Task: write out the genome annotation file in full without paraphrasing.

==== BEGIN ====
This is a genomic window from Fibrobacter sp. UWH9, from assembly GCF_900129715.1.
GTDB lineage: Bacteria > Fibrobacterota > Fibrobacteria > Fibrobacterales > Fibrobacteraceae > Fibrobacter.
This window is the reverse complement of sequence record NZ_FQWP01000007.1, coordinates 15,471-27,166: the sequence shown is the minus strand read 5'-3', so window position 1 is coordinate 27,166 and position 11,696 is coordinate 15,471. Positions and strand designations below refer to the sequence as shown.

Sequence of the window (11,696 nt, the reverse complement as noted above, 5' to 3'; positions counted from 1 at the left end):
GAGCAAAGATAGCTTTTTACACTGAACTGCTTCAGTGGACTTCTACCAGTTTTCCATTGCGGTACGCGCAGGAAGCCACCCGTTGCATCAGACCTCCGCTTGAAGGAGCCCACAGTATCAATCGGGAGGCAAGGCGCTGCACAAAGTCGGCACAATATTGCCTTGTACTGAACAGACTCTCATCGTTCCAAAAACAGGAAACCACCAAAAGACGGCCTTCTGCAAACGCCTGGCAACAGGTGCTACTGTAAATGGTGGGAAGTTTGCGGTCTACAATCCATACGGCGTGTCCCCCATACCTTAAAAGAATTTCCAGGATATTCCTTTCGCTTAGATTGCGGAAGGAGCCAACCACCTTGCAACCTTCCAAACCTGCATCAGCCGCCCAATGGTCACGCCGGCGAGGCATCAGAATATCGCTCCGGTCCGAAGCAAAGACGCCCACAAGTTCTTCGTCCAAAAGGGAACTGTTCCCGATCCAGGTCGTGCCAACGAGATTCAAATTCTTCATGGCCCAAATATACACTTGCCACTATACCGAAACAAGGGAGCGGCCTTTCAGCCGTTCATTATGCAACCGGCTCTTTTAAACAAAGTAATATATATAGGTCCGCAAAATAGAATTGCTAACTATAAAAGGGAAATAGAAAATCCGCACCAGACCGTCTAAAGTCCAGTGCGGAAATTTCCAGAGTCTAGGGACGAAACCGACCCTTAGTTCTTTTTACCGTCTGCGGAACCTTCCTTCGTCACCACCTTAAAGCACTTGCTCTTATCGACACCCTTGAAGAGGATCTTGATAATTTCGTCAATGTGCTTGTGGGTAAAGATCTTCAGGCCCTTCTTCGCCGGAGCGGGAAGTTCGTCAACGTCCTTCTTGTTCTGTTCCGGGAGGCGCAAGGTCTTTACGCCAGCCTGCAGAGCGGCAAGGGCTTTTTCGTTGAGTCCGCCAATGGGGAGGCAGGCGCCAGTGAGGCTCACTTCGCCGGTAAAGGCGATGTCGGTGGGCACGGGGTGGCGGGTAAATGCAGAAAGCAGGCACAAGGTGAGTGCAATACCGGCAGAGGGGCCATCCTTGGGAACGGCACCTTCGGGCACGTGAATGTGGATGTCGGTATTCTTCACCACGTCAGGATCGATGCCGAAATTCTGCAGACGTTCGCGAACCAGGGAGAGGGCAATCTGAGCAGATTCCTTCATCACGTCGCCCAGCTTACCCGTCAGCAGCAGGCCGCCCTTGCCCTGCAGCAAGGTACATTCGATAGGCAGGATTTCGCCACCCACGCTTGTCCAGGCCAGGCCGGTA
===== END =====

This is a genomic window from Fibrobacter sp. UWH9, from assembly GCF_900129715.1.
GTDB lineage: Bacteria > Fibrobacterota > Fibrobacteria > Fibrobacterales > Fibrobacteraceae > Fibrobacter.
This window is the reverse complement of sequence record NZ_FQWP01000007.1, coordinates 15,471-27,166: the sequence shown is the minus strand read 5'-3', so window position 1 is coordinate 27,166 and position 11,696 is coordinate 15,471. Positions and strand designations below refer to the sequence as shown.

Sequence of the window (11,696 nt, the reverse complement as noted above, 5' to 3'; positions counted from 1 at the left end):
GAGCAAAGATAGCTTTTTACACTGAACTGCTTCAGTGGACTTCTACCAGTTTTCCATTGCGGTACGCGCAGGAAGCCACCCGTTGCATCAGACCTCCGCTTGAAGGAGCCCACAGTATCAATCGGGAGGCAAGGCGCTGCACAAAGTCGGCACAATATTGCCTTGTACTGAACAGACTCTCATCGTTCCAAAAACAGGAAACCACCAAAAGACGGCCTTCTGCAAACGCCTGGCAACAGGTGCTACTGTAAATGGTGGGAAGTTTGCGGTCTACAATCCATACGGCGTGTCCCCCATACCTTAAAAGAATTTCCAGGATATTCCTTTCGCTTAGATTGCGGAAGGAGCCAACCACCTTGCAACCTTCCAAACCTGCATCAGCCGCCCAATGGTCACGCCGGCGAGGCATCAGAATATCGCTCCGGTCCGAAGCAAAGACGCCCACAAGTTCTTCGTCCAAAAGGGAACTGTTCCCGATCCAGGTCGTGCCAACGAGATTCAAATTCTTCATGGCCCAAATATACACTTGCCACTATACCGAAACAAGGGAGCGGCCTTTCAGCCGTTCATTATGCAACCGGCTCTTTTAAACAAAGTAATATATATAGGTCCGCAAAATAGAATTGCTAACTATAAAAGGGAAATAGAAAATCCGCACCAGACCGTCTAAAGTCCAGTGCGGAAATTTCCAGAGTCTAGGGACGAAACCGACCCTTAGTTCTTTTTACCGTCTGCGGAACCTTCCTTCGTCACCACCTTAAAGCACTTGCTCTTATCGACACCCTTGAAGAGGATCTTGATAATTTCGTCAATGTGCTTGTGGGTAAAGATCTTCAGGCCCTTCTTCGCCGGAGCGGGAAGTTCGTCAACGTCCTTCTTGTTCTGTTCCGGGAGGCGCAAGGTCTTTACGCCAGCCTGCAGAGCGGCAAGGGCTTTTTCGTTGAGTCCGCCAATGGGGAGGCAGGCGCCAGTGAGGCTCACTTCGCCGGTAAAGGCGATGTCGGTGGGCACGGGGTGGCGGGTAAATGCAGAAAGCAGGCACAAGGTGAGTGCAATACCGGCAGAGGGGCCATCCTTGGGAACGGCACCTTCGGGCACGTGAATGTGGATGTCGGTATTCTTCACCACGTCAGGATCGATGCCGAAATTCTGCAGACGTTCGCGAACCAGGGAGAGGGCAATCTGAGCAGATTCCTTCATCACGTCGCCCAGCTTACCCGTCAGCAGCAGGCCGCCCTTGCCCTGCAGCAAGGTACATTCGATAGGCAGGATTTCGCCACCCACGCTTGTCCAGGCCAGGCCGGTA